Maybe Christianity is Less Like a Journey and More Like Fitness Training
March 20, 2015
About four years ago, I decided it was time to get more seriously involved in a workout routine. Having been raised in a family that values physical fitness, I have always lived a somewhat active life. However, in my thirties it became apparent that my body was not as obliging to my requests. It was time to get a little more disciplined if I wanted to feel as strong as I did in my twenties. So I did the practical thing for a mother of three: I started buying DVD workouts by experienced trainers. The first workout I did was an hour long. As I was chugging along I thought to myself, “You’re a little winded, Aimee, but you’ve still got it!”
And then I woke up the next morning. Whoever thought it would hurt so much to go down stairs? And bending, what an arduous task when your muscles are screaming at you! The morning after soreness just told me I needed strengthening, I’m not in my twenties anymore, and the exercise was working. So, even in pain, I kept at it six days a week.
The Christian life is littered with obstacles. Athletes train for these kinds of things. Have you ever known a professional athlete who trained alone or without a plan? While I might be able to think of some good exercises, I do not have the knowledge of putting together the most beneficial workout routine. And I certainly wouldn’t go for a full hour unless I was being led. Many of the workouts I do combine circuit training and super-sets. I surely wouldn’t have thought of concepts such as combining emphasis on aerobic and anaerobic metabolic systems or active rest on my own. But these trainers have a plan for me to follow.
Often, the routines require each circuit to be repeated. There are many benefits to this. The first time through, my muscles and my brain are being introduced to the form. However, the second time around is even more advantageous. Now I already know the technique. So if I’m told it’s time for the second set of UFCs or sissy squats, I know what in the world that means as well as the technique involved. At this point my muscles are reaching fatigue, and I am told this is good because that is where “the magic happens.” Muscles are being further toned the second time through. This point of muscle fatigue is also the point in the workout where I ask, “Why did I get myself into this?” That’s when I know change is happening.
Where am I going with all this? Much of our conditioning in the Christian life is hard. As biblical pastors, teachers, and mentors lead us we realize that we aren’t quite as spiritually fit as we thought we were. When we face a challenge or obstacle, we find our strength and stamina are weak. First we have to learn the form. Theology has specialized language just like every other discipline. For my workouts, I need to learn lingo such as skull crushers, spider push-ups, and supination arm extensions. When learning what the Bible teaches about God’s redemptive plan through Jesus Christ there’s all kinds of vocabulary involved such as propitiation, imputation, eschatology, and covenant. Also, in many of our first experiences in trying to live in light of the gospel, we fall on our faces. We are in a continuous battle with sin. But through repentance and prayer, the Lord uses even those times to strengthen us. When we encounter our new vocabulary the second time, we know it and can learn deeper by the use of it. When we encounter a similar temptation over, we are stronger and wiser to turn away. Our trust in the Lord grows as we see how he has been faithful all along.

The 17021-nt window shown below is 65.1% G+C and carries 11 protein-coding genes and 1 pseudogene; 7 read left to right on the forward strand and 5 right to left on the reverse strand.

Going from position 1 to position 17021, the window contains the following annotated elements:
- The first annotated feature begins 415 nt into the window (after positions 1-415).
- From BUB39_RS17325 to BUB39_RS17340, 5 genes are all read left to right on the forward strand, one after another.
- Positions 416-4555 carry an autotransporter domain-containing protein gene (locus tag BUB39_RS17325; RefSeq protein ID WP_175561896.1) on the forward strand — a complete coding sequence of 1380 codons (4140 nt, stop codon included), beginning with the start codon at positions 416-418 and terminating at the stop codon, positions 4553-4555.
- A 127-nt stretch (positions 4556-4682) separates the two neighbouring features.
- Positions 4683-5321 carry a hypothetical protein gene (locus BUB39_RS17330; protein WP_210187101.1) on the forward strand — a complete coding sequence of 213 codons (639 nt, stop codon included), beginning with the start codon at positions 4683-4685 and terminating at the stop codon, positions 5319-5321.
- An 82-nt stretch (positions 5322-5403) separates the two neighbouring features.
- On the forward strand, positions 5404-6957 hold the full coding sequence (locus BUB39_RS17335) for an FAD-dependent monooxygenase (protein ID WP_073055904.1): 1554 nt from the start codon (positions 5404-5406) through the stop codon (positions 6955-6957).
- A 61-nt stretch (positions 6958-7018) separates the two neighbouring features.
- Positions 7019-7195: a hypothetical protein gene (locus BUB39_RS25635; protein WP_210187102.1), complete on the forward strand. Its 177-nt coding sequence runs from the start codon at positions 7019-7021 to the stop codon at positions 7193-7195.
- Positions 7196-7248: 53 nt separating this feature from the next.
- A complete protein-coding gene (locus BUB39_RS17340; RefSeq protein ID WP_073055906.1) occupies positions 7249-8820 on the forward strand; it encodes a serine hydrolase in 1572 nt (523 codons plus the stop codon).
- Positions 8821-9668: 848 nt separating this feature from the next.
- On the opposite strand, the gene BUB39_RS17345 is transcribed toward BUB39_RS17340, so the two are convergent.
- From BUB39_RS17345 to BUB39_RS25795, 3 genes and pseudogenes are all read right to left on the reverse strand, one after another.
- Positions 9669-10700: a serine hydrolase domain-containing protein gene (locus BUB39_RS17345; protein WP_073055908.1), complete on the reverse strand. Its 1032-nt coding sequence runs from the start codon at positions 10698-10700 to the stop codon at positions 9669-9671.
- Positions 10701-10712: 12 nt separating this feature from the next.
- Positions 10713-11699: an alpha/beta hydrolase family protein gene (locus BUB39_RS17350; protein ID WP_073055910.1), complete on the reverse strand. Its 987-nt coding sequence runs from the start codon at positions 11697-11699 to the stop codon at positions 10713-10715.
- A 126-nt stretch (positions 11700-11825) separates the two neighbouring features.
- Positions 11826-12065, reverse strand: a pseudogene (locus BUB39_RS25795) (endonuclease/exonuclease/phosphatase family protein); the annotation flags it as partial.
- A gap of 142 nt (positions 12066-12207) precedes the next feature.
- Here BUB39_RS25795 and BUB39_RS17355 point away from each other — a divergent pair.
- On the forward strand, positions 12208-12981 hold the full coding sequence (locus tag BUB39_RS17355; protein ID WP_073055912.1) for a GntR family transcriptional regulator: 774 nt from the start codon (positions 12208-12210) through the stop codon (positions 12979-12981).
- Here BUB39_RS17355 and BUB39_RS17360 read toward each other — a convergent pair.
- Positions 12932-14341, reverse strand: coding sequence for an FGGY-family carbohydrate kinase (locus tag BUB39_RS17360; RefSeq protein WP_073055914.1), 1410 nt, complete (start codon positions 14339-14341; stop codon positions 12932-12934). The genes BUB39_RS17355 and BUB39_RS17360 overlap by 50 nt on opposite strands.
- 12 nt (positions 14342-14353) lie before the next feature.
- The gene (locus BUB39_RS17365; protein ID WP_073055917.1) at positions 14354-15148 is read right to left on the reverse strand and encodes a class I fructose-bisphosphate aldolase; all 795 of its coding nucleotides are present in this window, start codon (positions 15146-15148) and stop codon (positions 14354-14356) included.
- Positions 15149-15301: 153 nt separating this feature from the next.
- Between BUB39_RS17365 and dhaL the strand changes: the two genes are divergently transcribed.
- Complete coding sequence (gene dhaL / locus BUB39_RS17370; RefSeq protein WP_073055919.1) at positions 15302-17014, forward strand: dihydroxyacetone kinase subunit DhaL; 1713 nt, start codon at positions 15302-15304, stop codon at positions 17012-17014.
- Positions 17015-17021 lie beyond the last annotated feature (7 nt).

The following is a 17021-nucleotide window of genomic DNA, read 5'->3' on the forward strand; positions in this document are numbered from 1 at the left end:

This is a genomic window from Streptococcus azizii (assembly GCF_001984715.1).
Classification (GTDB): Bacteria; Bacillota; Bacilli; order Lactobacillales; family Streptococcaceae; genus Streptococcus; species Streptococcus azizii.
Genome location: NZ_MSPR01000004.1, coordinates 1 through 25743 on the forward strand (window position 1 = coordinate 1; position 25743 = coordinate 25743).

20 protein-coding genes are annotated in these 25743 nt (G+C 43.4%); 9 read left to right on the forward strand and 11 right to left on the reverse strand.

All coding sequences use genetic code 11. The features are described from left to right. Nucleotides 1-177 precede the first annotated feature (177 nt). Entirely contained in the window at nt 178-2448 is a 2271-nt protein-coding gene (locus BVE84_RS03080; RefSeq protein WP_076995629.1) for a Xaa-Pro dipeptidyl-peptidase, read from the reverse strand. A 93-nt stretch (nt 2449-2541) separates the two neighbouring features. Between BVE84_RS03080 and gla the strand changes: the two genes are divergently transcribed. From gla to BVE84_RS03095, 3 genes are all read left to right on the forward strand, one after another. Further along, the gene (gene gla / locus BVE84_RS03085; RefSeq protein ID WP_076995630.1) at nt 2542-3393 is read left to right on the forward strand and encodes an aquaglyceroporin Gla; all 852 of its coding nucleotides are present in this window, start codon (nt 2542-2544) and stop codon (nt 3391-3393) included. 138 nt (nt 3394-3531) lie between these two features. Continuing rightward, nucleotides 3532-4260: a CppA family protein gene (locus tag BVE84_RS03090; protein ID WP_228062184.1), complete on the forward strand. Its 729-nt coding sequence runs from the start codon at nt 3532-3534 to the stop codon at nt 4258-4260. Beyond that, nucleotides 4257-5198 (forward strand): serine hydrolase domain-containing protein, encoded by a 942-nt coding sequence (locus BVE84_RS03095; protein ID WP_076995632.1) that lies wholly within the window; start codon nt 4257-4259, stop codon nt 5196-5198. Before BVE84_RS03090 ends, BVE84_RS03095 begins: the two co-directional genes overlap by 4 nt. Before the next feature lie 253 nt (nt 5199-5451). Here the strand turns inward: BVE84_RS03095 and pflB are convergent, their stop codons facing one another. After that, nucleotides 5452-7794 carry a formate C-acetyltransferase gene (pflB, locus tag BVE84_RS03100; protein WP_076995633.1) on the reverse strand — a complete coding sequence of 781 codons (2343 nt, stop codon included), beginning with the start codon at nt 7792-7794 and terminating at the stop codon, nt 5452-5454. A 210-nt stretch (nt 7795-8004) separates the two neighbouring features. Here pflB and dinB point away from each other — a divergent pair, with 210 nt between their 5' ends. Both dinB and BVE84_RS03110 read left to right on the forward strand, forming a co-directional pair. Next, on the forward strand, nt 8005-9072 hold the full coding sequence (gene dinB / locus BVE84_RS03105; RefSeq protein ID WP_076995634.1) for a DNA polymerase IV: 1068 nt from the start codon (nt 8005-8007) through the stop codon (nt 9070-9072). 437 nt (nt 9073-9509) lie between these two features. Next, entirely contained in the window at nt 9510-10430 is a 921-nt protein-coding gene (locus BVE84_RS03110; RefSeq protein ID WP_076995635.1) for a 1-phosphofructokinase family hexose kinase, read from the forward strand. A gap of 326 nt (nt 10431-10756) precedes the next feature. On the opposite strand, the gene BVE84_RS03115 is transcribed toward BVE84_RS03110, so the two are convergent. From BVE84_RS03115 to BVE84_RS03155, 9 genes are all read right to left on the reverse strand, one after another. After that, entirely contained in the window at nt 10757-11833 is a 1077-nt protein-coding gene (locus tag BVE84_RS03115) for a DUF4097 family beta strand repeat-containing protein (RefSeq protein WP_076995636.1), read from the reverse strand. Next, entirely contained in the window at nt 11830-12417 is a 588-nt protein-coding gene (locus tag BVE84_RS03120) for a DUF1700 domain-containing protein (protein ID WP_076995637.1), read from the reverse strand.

There will be many blessings throughout our Christian lives. But there will also be times when we ask ourselves how we got into all this. And sure, there are obvious moments in life where this question is our wisdom talking, telling us we shouldn’t be involved in a particular situation. It is a discerning question. Many times this question comes because we did not properly count the cost. It demands us to estimate the value and purpose of our cause. But make no mistake, we will find that the most valuable things in life bring us to fatigue. That’s when we are toning—during the “burn.”
*This is an excerpt from my forthcoming book Theological Fitness (P&R)